Moreover, before they submit their thesis, students need the approval of their primary supervisor. Furthermore, the oral defense of the dissertation is assessed by an examination committee including an internal and an external examiner.
Applying for a PhD in Ireland
As already mentioned earlier, a master is not mandatory for your admission in a PhD program in Ireland. Also, application for a PhD program in the country is pretty straightforward. You’ll get admission as long as you comply to the requirements set by your university of choice.
Read our guide on the requirements to study at Irish universities.
A proof of an excellent command of the English language is also mandatory, with a minimum IELTS score of 6.5. Along with this, you have to provide your latest academic transcripts (master or bachelor’s degree), as some programs may be more competitive than others.
Moreover, as in most PhD application, you need to provide a research proposal. It should include details about the research you wish to conduct, how you will do it and why it should be approved. This research proposal should be approved by a panel of expert before you can start your PhD program.
Like for the master’s degree in Ireland, it can happen that your university asks you to apply via the Postgraduate Application Centre (PAC). It’s an online registration portal for postgraduate studies for most Irish universities, which guides you throughout all the application process. The advantage of the PAC platform is that you can make multiple application, with a €50 fee.
PhD fees in Ireland for international students
The cost of a PhD in Ireland starts at €9,000 a year for international students. But some programs may cost as high as €30,000 per year. And business studies and medicine are the most expensive ones. Moreover, it’s quite rare for a PhD to not come with some form of scholarship, grant or bursary. Many universities provide monetary support, that are available for both local and international students.
PhD scholarships in Ireland for international students
Here are some options of funding for your PhD studies in the Emerald Isle.
Postgraduate scholarship program from the Government of Ireland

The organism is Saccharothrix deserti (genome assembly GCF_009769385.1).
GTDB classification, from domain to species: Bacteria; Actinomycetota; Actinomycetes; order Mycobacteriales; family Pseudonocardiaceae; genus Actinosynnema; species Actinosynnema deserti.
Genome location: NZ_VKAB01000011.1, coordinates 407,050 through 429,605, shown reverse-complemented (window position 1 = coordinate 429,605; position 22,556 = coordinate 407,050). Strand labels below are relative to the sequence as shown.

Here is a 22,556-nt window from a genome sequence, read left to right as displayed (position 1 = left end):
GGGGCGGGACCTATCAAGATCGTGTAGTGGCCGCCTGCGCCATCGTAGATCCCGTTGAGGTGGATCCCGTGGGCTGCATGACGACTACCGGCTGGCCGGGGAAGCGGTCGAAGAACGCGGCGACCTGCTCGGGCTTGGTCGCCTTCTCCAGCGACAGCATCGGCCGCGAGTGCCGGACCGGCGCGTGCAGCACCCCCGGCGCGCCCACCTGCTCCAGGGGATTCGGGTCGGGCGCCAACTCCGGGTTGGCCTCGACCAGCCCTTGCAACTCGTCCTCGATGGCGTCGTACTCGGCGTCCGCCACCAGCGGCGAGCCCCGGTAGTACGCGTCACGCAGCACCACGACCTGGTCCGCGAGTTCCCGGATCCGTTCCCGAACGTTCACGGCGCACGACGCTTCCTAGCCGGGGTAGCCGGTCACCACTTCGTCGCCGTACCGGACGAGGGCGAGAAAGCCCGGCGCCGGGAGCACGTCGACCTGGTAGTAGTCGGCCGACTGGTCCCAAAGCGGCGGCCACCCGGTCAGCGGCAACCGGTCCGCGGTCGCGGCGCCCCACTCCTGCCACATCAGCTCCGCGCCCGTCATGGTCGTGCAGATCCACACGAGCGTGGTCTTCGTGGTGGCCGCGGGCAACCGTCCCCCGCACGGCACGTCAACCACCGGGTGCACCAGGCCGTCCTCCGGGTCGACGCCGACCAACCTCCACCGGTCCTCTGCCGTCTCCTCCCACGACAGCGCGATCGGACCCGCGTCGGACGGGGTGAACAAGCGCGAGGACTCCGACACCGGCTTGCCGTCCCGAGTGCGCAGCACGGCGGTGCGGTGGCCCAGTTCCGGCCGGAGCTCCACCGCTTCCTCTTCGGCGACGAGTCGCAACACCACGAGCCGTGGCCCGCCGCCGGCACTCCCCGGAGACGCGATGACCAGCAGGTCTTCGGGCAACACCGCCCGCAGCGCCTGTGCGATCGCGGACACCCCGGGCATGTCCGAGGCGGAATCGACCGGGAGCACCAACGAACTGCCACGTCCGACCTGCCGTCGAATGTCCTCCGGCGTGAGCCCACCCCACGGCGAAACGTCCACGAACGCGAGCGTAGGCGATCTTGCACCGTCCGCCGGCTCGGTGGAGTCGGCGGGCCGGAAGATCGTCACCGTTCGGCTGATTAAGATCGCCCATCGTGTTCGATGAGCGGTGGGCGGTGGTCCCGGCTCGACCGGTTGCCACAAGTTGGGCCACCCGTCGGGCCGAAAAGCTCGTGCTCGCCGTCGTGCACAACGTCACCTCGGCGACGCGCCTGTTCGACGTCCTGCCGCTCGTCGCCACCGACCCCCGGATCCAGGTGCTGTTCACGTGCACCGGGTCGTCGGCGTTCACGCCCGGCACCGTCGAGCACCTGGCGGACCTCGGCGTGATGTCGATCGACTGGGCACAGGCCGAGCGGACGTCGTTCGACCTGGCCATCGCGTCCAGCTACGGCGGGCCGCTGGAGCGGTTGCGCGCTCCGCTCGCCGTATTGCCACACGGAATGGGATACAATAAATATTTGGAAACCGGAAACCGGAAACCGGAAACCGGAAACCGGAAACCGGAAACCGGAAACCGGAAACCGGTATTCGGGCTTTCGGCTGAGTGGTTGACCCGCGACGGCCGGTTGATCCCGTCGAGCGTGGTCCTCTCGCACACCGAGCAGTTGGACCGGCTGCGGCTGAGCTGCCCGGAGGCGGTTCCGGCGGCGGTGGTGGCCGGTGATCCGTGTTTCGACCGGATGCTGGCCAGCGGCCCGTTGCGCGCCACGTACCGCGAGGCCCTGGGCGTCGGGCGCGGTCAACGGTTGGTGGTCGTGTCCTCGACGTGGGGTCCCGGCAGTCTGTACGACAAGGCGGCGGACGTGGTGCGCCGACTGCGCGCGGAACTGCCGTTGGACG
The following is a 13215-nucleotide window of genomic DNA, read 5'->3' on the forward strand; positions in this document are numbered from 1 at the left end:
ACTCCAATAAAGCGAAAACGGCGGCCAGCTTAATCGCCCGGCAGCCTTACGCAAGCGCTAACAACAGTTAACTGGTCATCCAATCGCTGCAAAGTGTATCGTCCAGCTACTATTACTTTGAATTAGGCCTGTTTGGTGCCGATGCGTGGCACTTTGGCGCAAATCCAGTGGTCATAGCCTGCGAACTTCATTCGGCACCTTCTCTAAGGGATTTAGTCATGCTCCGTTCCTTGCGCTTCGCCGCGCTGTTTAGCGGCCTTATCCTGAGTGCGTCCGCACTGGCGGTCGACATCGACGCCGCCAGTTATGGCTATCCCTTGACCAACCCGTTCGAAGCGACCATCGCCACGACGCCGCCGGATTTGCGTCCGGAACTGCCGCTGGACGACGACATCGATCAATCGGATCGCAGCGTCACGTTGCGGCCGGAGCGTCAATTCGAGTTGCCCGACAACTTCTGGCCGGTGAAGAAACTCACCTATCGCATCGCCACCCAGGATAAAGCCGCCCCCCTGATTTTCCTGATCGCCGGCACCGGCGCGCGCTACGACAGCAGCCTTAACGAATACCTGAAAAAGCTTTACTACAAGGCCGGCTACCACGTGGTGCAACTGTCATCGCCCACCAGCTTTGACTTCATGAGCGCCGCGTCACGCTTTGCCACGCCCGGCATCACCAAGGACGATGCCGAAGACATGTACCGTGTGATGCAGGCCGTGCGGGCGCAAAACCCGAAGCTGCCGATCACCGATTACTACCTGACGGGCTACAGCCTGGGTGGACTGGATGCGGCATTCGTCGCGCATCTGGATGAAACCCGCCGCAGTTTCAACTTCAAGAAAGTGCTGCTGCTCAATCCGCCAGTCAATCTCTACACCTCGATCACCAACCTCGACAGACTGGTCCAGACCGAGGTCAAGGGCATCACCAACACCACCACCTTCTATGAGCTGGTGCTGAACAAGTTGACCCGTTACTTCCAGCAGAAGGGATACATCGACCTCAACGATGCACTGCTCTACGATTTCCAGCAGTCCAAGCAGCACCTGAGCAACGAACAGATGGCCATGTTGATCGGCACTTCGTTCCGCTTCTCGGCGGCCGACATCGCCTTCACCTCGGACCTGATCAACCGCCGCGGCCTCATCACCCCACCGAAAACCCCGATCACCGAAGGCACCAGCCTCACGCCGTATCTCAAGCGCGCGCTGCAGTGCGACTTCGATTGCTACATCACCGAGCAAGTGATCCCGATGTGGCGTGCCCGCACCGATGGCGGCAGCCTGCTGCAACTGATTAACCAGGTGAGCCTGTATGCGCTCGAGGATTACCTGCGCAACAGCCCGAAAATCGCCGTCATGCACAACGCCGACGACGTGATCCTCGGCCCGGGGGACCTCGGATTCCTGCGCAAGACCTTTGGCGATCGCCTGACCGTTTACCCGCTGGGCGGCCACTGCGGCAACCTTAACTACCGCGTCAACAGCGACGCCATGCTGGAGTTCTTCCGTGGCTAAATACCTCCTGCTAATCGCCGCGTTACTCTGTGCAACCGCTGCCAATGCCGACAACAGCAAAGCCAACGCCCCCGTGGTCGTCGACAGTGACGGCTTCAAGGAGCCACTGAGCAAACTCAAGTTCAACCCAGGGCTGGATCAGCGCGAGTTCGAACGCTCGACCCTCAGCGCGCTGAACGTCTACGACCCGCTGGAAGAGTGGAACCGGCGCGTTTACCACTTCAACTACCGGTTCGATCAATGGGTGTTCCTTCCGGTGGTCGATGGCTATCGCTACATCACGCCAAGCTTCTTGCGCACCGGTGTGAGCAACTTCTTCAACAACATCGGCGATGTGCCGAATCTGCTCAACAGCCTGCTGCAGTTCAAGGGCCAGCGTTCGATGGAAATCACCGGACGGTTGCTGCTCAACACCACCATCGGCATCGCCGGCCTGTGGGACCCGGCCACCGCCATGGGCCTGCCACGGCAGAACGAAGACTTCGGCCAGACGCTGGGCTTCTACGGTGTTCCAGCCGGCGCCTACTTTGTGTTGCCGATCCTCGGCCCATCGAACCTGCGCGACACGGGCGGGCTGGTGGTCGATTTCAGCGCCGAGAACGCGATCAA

The Irish Department of Education and Skills in partnership with the Irish Research Council offers a scholarship to fund a PhD or a master in any discipline at a university in Ireland. This scholarship is open to both local and international students, who are eligible as long as they have a bachelor’s degree (or an international equivalent).
The scholarship includes:
- €18,500 stipend per year
- A contribution of up to €5,750 per year to the tuition fees
- An annual contribution of €3,250 to the student’s research expenses.
Learn more on the website of the Irish Research Council.
Enterprise Partnership Program
It’s a system that joins research students with a partner enterprise for their postgraduate degree. The student’s research topic should then be directly related to the partner organization which can be a company, a governmental body or a charity. And by the end of the degree, students will gain both research and professional skills.
Find out more about this scholarship.
To benefit from this scholarship, applicants must have at least a bachelor’s degree. The program is open both to domestic and foreign students, and it includes the same benefits as for the Irish Government postgraduate scholarship.
Scholarships from Irish universities
The last option of PhD funding is from the university you intend to apply to in Ireland. It’s common for universities to have in-house incentives for researchers, whether it is a tuition fee reduction or a fully funded PhD opportunity.
Read also our resource on the types of scholarships in Ireland.
Can I work while doing a PhD in Ireland?
The answer is yes! You can definitely get a job to earn an extra-income while doing your PhD, without the need of a work permit. However, if you’re a non-European citizen, you’ll need a valid Irish Resident Permit (IRP) as well as the Stamp 2, which allow you to work a maximum of 20 hours a week during the academic year. And like for any student job in Ireland, you can work up to 40 hours a week during holidays.
You can check our guide on the subject to find out all the other requirements to work during your studies. Moreover, you can also get an employment contract with your host university. This is the case for students who enroll in a structured PhD with job placement or engagement with a research enterprise partner included. Check with your university to find out more on the subject.